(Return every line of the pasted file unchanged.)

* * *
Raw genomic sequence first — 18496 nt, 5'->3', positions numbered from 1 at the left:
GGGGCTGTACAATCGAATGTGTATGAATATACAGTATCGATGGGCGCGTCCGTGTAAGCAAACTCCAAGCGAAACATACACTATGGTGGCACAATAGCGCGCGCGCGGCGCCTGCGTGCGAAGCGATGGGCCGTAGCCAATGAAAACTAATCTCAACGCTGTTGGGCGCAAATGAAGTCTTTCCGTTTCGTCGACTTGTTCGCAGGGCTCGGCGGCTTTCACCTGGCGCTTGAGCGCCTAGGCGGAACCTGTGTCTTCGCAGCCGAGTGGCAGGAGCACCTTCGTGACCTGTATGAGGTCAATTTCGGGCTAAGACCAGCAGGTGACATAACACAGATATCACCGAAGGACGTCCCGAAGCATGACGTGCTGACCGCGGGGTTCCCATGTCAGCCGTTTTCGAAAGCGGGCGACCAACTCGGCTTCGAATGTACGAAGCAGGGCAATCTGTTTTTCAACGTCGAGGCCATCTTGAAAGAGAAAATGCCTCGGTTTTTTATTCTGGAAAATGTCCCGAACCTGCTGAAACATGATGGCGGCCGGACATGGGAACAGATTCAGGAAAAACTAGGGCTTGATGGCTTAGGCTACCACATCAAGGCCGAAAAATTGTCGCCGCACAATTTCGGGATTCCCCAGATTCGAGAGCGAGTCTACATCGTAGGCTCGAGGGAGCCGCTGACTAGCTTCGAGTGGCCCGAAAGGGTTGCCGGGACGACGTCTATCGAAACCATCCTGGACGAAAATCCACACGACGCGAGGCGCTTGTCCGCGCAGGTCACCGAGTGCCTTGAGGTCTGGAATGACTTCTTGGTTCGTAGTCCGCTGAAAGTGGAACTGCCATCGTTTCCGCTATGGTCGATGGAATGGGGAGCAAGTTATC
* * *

Raw genomic sequence first — 18496 nt, 5'->3', positions numbered from 1 at the left:
GGGGCTGTACAATCGAATGTGTATGAATATACAGTATCGATGGGCGCGTCCGTGTAAGCAAACTCCAAGCGAAACATACACTATGGTGGCACAATAGCGCGCGCGCGGCGCCTGCGTGCGAAGCGATGGGCCGTAGCCAATGAAAACTAATCTCAACGCTGTTGGGCGCAAATGAAGTCTTTCCGTTTCGTCGACTTGTTCGCAGGGCTCGGCGGCTTTCACCTGGCGCTTGAGCGCCTAGGCGGAACCTGTGTCTTCGCAGCCGAGTGGCAGGAGCACCTTCGTGACCTGTATGAGGTCAATTTCGGGCTAAGACCAGCAGGTGACATAACACAGATATCACCGAAGGACGTCCCGAAGCATGACGTGCTGACCGCGGGGTTCCCATGTCAGCCGTTTTCGAAAGCGGGCGACCAACTCGGCTTCGAATGTACGAAGCAGGGCAATCTGTTTTTCAACGTCGAGGCCATCTTGAAAGAGAAAATGCCTCGGTTTTTTATTCTGGAAAATGTCCCGAACCTGCTGAAACATGATGGCGGCCGGACATGGGAACAGATTCAGGAAAAACTAGGGCTTGATGGCTTAGGCTACCACATCAAGGCCGAAAAATTGTCGCCGCACAATTTCGGGATTCCCCAGATTCGAGAGCGAGTCTACATCGTAGGCTCGAGGGAGCCGCTGACTAGCTTCGAGTGGCCCGAAAGGGTTGCCGGGACGACGTCTATCGAAACCATCCTGGACGAAAATCCACACGACGCGAGGCGCTTGTCCGCGCAGGTCACCGAGTGCCTTGAGGTCTGGAATGACTTCTTGGTTCGTAGTCCGCTGAAAGTGGAACTGCCATCGTTTCCGCTATGGTCGATGGAATGGGGAGCAAGTTATC